Oil and Gas Drilling Is Causing Birds to Have Fewer Chicks

A new study is the first in any animal to link noise pollution to stress and show that this connection can disrupt reproduction.

By Jason Bittel
Published 9 Apr 2019, 00:41 BST
Western bluebirds nesting near oil and gas operations may not realize how harmful it can be ...

Western bluebirds nesting near oil and gas operations may not realize how harmful it can be to themselves and their young.

Photograph by David L. Keeling

Deserts are commonly thought of as remote and quiet places. Travel to New Mexico's San Juan Basin, for instance, and you might expect to hear little more than a hot wind whispering through the juniper and piñon pine.

However, a boom in oil and gas activity has transformed the soundscape of this region. Now, depending on how close you are to a well pad or a compressor engine, the desert can resemble the din of a busy office. Or worse. (Get involved with National Geographic's Year of the Bird.)

“Some of the loudest sites can be associated with standing on the tarmac at an airport,” says Clinton Francis, an ecologist at California Polytechnic State University. (Listen to what a compressor station sounds like.)

Francis and his colleagues have been studying what effect such noises has on desert wildlife for years, and they say the newest results—published January 8 in the journal PNASare worrisome.

A western bluebird nests in an experimental box provided by the scientists.
Photograph by Nathan Kleist

In short, western bluebirds that nest in proximity to oil and gas noises hatch fewer chicks than bluebirds that nest in quiet. This is particularly concerning, because western bluebirds are considered hardy species not particularly sensitive to noise, says Francis, who received funding from the National Geographic Society.

Not only that, but chicks growing up among the industrial cacophony are smaller than those born in more quiet areas, he says.

"A Really Thick Fog"

The scientists were able to come by their findings by placing a network of 240 nest boxes throughout the desert, each at varying distances to oil and gas wells.

The boxes provided the scientists with a way to routinely monitor the birds to check for nest condition and the presence of eggs and chicks. Trap doors on the boxes gave the team a minimally invasive method with which to capture the birds and take measurements, and small blood draws provided insight into how the birds were responding to their environment.

While other studies have looked at how noise can affect stress hormones or fitness in a host of animals, Francis says theirs is the first to combine all of these factors to really pinpoint how noise impacts reproduction.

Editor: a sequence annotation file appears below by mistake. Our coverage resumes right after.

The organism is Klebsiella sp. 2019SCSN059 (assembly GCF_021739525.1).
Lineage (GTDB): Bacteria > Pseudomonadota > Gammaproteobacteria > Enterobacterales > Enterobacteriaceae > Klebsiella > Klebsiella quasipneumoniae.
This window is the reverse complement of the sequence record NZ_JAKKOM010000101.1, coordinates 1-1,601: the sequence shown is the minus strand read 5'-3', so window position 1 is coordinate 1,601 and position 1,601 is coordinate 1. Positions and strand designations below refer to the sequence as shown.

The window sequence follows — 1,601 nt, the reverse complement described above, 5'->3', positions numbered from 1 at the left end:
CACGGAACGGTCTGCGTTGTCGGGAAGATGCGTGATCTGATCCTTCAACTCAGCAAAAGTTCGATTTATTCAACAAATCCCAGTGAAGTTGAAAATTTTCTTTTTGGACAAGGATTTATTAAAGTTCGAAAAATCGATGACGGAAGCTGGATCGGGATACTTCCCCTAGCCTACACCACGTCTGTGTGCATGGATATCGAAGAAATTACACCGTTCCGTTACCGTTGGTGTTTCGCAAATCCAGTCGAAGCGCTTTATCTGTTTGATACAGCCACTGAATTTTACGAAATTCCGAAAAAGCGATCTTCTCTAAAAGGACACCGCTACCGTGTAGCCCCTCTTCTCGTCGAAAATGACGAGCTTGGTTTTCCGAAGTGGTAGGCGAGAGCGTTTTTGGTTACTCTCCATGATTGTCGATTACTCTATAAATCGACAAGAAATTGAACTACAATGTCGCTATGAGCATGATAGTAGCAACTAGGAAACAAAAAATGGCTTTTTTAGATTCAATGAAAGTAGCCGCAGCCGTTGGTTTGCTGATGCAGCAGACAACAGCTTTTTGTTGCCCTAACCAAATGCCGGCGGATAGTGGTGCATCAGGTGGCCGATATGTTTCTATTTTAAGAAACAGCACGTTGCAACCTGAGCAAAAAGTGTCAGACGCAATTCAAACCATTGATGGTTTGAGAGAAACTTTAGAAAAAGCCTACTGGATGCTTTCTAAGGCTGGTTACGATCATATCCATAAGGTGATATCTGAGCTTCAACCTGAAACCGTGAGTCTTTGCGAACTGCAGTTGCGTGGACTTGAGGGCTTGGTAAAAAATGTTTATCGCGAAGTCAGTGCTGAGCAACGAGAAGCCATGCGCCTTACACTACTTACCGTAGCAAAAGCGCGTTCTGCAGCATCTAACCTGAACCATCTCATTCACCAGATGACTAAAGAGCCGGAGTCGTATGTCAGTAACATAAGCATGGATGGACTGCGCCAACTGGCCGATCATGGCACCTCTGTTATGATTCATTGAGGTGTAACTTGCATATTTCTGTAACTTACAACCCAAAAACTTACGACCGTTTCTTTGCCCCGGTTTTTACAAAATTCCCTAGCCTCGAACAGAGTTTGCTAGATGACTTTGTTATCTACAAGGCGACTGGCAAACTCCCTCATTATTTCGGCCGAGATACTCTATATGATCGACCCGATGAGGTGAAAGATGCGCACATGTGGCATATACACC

How or why it does so is less clear, however.

Some of the nestboxes were placed close to the oil and gas operations, as pictured above.
Photograph by Nathan Kleist

A study Francis published last year found that desert areas with the most human-caused noise had fewer crickets, froghoppers, grasshoppers, and velvet ants—suggesting birds that nest in such areas may simply have less food. It's possible the birds simply don't realize that the sounds are bad for them—a concept called an "ecological trap."

Noise could also be interfering with communication between adult bluebirds, or drowning out the birdsong that alerts other animals in the community about predators.

It might be difficult for us to comprehend just how much of a burden noise can be to animals, notes Francis, because humans are primarily visual creatures. But thinking of hearing like vision might help. (Read: "High Levels of Dangerous Chemicals Found in Air Near Oil and Gas Sites.")

“It’s like navigating through a really thick fog,” he says. “Imagine you’re trying to traverse across some landscape and all you can see is 10 or 15 meters in front of you, where under normal conditions your sightline could be miles.”

Stress Signals

Francis and colleagues also found that stress hormone levels go down in western bluebirds, mountain bluebirds, and ash-throated flycatchers that experience chronic noise.

The study included analysis of the ash-throated flycatcher.
Photograph by David L. Keeling

This is surprising, because it's thought that higher levels of these hormones, also known as glucocorticoids, are the best indicator of stress. In this case, it seems that the birds’ bodies have had to tamp down that response in order to survive. (Read how U.S. air pollution once turned birds black.)

"That’s a really interesting finding and it’s kind of one of the newer ideas to come out of the last decade about how stress hormones work,” says Sue Anne Zollinger, a behavioral physiologist at Max Planck Institute for Ornithology in Germany.

The mountain bluebird also showed lower levels of stress hormones in response to chronic noise.
Photograph by David L. Keeling

Overall, Zollinger says, there's a lot of variability among species and how they respond to human sounds. For instance, adult zebra finches she exposes to noise pollution in her lab don’t seem to mind, but juveniles are heavily affected. For instance, these affected chicks were smaller and aged faster than those not exposed to noise.

What’s more, Chris McClure, an ornithologist and director of global conservation science for the Peregrine Fund, says the study refutes the notion that birds will get used to noise.

“In other words, we can't assume that just because birds aren't avoiding noise, that they aren't paying a cost for staying put,” says McClure.


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